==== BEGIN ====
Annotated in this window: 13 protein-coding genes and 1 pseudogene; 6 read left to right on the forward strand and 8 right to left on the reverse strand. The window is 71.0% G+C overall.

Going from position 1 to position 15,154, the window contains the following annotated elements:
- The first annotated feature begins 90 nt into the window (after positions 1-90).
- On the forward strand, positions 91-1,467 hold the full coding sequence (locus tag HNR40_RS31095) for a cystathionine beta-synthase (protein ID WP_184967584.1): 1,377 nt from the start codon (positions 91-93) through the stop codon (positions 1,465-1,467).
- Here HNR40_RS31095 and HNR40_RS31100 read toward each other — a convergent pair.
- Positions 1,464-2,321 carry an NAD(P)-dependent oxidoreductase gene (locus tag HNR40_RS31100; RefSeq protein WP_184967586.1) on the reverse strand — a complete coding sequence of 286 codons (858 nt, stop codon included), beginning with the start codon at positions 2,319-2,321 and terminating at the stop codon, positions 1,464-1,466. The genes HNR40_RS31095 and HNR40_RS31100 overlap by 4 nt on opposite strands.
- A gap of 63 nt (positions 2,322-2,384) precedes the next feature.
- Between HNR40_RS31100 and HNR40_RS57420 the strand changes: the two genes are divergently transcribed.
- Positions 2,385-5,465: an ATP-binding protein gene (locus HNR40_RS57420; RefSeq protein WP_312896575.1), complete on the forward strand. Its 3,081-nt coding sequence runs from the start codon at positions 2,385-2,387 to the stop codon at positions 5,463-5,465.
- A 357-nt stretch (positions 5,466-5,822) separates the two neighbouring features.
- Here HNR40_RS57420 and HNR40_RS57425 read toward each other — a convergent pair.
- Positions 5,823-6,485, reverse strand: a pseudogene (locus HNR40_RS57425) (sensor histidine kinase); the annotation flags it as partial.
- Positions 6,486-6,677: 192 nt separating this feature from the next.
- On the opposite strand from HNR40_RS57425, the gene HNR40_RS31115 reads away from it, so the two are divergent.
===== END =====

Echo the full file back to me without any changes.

Annotated in this window: 13 protein-coding genes and 1 pseudogene; 6 read left to right on the forward strand and 8 right to left on the reverse strand. The window is 71.0% G+C overall.

Going from position 1 to position 15,154, the window contains the following annotated elements:
- The first annotated feature begins 90 nt into the window (after positions 1-90).
- On the forward strand, positions 91-1,467 hold the full coding sequence (locus tag HNR40_RS31095) for a cystathionine beta-synthase (protein ID WP_184967584.1): 1,377 nt from the start codon (positions 91-93) through the stop codon (positions 1,465-1,467).
- Here HNR40_RS31095 and HNR40_RS31100 read toward each other — a convergent pair.
- Positions 1,464-2,321 carry an NAD(P)-dependent oxidoreductase gene (locus tag HNR40_RS31100; RefSeq protein WP_184967586.1) on the reverse strand — a complete coding sequence of 286 codons (858 nt, stop codon included), beginning with the start codon at positions 2,319-2,321 and terminating at the stop codon, positions 1,464-1,466. The genes HNR40_RS31095 and HNR40_RS31100 overlap by 4 nt on opposite strands.
- A gap of 63 nt (positions 2,322-2,384) precedes the next feature.
- Between HNR40_RS31100 and HNR40_RS57420 the strand changes: the two genes are divergently transcribed.
- Positions 2,385-5,465: an ATP-binding protein gene (locus HNR40_RS57420; RefSeq protein WP_312896575.1), complete on the forward strand. Its 3,081-nt coding sequence runs from the start codon at positions 2,385-2,387 to the stop codon at positions 5,463-5,465.
- A 357-nt stretch (positions 5,466-5,822) separates the two neighbouring features.
- Here HNR40_RS57420 and HNR40_RS57425 read toward each other — a convergent pair.
- Positions 5,823-6,485, reverse strand: a pseudogene (locus HNR40_RS57425) (sensor histidine kinase); the annotation flags it as partial.
- Positions 6,486-6,677: 192 nt separating this feature from the next.
- On the opposite strand from HNR40_RS57425, the gene HNR40_RS31115 reads away from it, so the two are divergent.